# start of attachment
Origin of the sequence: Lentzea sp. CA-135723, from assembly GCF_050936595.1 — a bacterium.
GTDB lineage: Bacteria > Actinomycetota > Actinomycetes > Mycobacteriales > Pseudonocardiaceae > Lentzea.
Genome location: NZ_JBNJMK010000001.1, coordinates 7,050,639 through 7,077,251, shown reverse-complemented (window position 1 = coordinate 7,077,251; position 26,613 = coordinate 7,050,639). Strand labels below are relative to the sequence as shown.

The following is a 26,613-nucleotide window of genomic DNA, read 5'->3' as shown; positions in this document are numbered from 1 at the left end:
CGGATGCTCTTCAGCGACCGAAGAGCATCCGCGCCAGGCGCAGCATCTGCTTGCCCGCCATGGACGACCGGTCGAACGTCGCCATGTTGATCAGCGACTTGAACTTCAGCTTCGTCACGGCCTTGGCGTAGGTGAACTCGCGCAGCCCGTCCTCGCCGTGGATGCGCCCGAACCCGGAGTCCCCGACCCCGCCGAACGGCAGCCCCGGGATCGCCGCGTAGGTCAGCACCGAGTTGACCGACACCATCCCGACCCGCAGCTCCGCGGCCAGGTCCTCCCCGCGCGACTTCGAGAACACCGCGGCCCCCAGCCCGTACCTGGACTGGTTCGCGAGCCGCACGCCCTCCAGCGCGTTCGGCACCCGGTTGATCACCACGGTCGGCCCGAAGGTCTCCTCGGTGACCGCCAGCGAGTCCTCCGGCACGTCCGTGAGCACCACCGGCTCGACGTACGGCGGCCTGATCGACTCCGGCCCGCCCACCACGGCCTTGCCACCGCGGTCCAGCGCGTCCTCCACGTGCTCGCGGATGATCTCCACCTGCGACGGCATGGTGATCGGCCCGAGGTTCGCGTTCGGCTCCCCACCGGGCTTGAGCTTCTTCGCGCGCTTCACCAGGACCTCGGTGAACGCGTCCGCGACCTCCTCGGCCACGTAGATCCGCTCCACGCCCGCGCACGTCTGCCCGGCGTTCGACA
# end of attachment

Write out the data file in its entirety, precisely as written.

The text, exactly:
Origin of the sequence: Lentzea sp. CA-135723, from assembly GCF_050936595.1 — a bacterium.
GTDB lineage: Bacteria > Actinomycetota > Actinomycetes > Mycobacteriales > Pseudonocardiaceae > Lentzea.
Genome location: NZ_JBNJMK010000001.1, coordinates 7,050,639 through 7,077,251, shown reverse-complemented (window position 1 = coordinate 7,077,251; position 26,613 = coordinate 7,050,639). Strand labels below are relative to the sequence as shown.

The following is a 26,613-nucleotide window of genomic DNA, read 5'->3' as shown; positions in this document are numbered from 1 at the left end:
CGGATGCTCTTCAGCGACCGAAGAGCATCCGCGCCAGGCGCAGCATCTGCTTGCCCGCCATGGACGACCGGTCGAACGTCGCCATGTTGATCAGCGACTTGAACTTCAGCTTCGTCACGGCCTTGGCGTAGGTGAACTCGCGCAGCCCGTCCTCGCCGTGGATGCGCCCGAACCCGGAGTCCCCGACCCCGCCGAACGGCAGCCCCGGGATCGCCGCGTAGGTCAGCACCGAGTTGACCGACACCATCCCGACCCGCAGCTCCGCGGCCAGGTCCTCCCCGCGCGACTTCGAGAACACCGCGGCCCCCAGCCCGTACCTGGACTGGTTCGCGAGCCGCACGCCCTCCAGCGCGTTCGGCACCCGGTTGATCACCACGGTCGGCCCGAAGGTCTCCTCGGTGACCGCCAGCGAGTCCTCCGGCACGTCCGTGAGCACCACCGGCTCGACGTACGGCGGCCTGATCGACTCCGGCCCGCCCACCACGGCCTTGCCACCGCGGTCCAGCGCGTCCTCCACGTGCTCGCGGATGATCTCCACCTGCGACGGCATGGTGATCGGCCCGAGGTTCGCGTTCGGCTCCCCACCGGGCTTGAGCTTCTTCGCGCGCTTCACCAGGACCTCGGTGAACGCGTCCGCGACCTCCTCGGCCACGTAGATCCGCTCCACGCCCGCGCACGTCTGCCCGGCGTTCGACA